By Louisa Clark
The judgment of Waggott v Waggott handed down on 11 April 2018 shows an indication that the courts are heading for a narrower view on maintenance.
Kim Waggott, the ex-wife of multi-millionaire William Waggott, had been awarded a lump sum settlement of £9.76m and £175,000 in annual maintenance payments for life on their divorce in 2012. The couple had been married for 12 years and have one child together. Originally both accountants, Mrs Waggott has not worked since 2001. Mr Waggott is now the finance director of TUI.
Mrs Waggott applied to Court to increase her maintenance payments by £23,000. However Mr Waggott has successfully challenged the original award, arguing that Mrs Waggott should start supporting herself and that she had sufficient resources for there to be a clean break between the parties.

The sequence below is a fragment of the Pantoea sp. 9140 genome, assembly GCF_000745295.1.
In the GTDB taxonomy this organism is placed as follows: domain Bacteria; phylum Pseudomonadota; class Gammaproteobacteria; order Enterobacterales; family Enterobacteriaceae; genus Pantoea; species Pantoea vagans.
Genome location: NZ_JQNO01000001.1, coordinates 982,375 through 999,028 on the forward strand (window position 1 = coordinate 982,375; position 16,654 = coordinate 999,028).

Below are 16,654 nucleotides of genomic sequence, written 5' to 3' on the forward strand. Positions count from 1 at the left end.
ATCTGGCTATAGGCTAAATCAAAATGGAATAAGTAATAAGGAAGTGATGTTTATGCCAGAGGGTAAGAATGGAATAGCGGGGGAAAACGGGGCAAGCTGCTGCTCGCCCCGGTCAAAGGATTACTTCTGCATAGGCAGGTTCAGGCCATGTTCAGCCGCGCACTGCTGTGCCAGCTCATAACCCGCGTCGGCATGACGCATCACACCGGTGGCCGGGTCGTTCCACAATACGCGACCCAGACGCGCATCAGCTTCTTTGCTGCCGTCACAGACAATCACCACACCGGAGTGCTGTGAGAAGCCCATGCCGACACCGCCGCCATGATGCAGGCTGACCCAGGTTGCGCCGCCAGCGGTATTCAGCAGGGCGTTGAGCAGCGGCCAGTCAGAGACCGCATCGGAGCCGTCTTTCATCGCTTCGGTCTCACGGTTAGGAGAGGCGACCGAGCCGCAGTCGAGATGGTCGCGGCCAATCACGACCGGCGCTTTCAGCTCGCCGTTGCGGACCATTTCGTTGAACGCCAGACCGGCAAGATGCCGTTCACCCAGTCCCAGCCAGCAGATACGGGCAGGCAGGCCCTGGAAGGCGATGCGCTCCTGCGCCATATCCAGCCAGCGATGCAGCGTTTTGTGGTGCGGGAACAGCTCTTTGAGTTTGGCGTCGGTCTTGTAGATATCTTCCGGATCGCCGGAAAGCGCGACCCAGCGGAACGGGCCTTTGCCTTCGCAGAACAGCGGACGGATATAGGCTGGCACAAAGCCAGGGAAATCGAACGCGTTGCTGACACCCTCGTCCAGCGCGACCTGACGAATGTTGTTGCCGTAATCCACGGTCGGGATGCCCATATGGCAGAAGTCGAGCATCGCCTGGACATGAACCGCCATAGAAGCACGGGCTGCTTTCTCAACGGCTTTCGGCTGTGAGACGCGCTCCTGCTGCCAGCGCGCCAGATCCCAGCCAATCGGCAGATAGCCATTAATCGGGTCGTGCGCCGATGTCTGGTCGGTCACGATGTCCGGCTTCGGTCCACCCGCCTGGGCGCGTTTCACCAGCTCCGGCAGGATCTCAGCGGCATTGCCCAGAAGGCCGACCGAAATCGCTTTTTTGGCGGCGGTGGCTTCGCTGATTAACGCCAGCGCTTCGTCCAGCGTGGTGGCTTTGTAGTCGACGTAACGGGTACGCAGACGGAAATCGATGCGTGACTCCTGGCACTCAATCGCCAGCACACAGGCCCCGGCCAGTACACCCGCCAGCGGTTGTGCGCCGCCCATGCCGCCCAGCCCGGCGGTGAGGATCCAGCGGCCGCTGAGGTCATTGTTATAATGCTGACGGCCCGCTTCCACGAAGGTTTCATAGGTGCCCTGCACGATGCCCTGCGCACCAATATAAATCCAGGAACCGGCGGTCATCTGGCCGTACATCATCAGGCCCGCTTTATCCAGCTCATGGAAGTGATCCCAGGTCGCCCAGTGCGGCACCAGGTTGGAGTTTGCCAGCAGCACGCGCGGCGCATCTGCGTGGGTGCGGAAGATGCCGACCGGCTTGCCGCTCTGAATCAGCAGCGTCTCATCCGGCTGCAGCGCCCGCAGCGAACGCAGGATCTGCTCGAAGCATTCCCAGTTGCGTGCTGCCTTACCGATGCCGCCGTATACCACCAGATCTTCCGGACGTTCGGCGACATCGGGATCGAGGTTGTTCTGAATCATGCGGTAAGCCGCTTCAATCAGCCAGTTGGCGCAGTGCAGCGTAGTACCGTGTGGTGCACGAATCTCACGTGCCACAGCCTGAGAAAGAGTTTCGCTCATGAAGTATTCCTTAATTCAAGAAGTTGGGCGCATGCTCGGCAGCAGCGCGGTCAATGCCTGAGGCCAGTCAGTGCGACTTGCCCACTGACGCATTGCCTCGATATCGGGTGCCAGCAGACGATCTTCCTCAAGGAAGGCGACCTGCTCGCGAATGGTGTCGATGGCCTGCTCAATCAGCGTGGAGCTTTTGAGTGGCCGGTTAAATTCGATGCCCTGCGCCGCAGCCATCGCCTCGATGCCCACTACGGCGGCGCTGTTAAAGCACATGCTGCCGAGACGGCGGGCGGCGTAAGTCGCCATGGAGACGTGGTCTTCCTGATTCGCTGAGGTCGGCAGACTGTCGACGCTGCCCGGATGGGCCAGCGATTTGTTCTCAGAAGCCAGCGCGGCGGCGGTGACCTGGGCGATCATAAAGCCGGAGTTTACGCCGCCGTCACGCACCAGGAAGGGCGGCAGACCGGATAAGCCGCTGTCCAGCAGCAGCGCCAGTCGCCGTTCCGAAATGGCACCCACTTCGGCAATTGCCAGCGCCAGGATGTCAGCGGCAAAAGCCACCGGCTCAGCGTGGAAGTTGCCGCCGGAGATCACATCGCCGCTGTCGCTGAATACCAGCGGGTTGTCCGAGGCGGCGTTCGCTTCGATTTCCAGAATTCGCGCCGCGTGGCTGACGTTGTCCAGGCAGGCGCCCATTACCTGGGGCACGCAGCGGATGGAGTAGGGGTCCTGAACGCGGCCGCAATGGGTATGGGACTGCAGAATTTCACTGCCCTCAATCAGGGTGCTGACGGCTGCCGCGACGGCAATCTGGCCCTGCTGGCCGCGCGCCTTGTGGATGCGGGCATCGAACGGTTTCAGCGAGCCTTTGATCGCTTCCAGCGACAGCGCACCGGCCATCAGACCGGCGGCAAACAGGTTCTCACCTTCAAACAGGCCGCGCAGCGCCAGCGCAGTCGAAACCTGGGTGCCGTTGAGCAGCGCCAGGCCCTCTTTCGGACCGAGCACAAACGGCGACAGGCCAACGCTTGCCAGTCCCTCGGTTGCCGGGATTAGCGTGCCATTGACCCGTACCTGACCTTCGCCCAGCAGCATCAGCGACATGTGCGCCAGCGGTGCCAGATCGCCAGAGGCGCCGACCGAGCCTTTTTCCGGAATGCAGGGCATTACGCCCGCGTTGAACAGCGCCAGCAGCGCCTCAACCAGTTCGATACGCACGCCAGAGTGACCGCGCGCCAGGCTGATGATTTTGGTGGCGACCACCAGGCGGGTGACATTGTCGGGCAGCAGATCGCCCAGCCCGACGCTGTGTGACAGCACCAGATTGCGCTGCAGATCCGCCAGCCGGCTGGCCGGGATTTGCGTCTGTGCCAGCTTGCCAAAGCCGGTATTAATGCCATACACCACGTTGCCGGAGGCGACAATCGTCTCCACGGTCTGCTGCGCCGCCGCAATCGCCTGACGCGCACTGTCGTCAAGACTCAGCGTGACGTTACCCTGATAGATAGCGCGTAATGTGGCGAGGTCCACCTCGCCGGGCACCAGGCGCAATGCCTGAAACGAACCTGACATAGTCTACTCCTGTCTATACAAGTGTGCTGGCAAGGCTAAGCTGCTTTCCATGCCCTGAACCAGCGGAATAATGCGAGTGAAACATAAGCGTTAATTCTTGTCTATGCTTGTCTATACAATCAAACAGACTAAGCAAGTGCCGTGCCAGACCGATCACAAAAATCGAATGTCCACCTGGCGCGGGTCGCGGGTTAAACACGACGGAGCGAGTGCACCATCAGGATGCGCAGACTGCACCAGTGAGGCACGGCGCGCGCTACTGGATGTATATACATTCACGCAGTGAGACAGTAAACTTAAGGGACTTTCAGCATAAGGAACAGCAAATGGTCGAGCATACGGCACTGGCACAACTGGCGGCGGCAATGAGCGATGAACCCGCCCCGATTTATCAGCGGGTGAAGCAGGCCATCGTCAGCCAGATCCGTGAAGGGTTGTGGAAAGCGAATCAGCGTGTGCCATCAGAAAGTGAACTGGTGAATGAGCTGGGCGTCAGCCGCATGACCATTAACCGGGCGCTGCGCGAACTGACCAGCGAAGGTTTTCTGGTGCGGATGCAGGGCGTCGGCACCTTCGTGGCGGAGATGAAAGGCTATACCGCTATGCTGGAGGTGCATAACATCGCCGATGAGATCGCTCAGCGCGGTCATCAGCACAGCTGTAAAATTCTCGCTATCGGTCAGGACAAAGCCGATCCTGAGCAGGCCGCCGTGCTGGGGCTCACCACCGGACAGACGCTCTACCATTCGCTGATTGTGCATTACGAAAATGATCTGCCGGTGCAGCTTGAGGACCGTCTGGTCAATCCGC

Lord Justice Moylan ruled that the maintenance payments should stop after just three years, saying that “it was plain that the wife would be able to adjust without undue hardship to the termination of maintenance”. He suggested that Mrs Waggott could make up her shortfall from the loss of her maintenance payments by investing around 10% of her original lump sum (equating to £950,000) and living off the interest.
Lord Justice Moylan acknowledged that “long-term maintenance can be required as part of a fair outcome”. However, this case shows that we may now be heading towards a more stringent view on maintenance payments, reflecting other recent judgments and the 2016 Family Justice Council’s ‘Guidance on “Financial Needs” on Divorce’. This Guidance highlights the fact that there should be a transition towards independence, with a steer towards ending any obligations “at the earliest point which is just and reasonable”. The case of Waggott v Waggott shows that we are again seeing the court’s less generous view towards the stay at home wife who has not gone back to work following a divorce and it will be interesting to see how this continues.
  EWCA Civ 727
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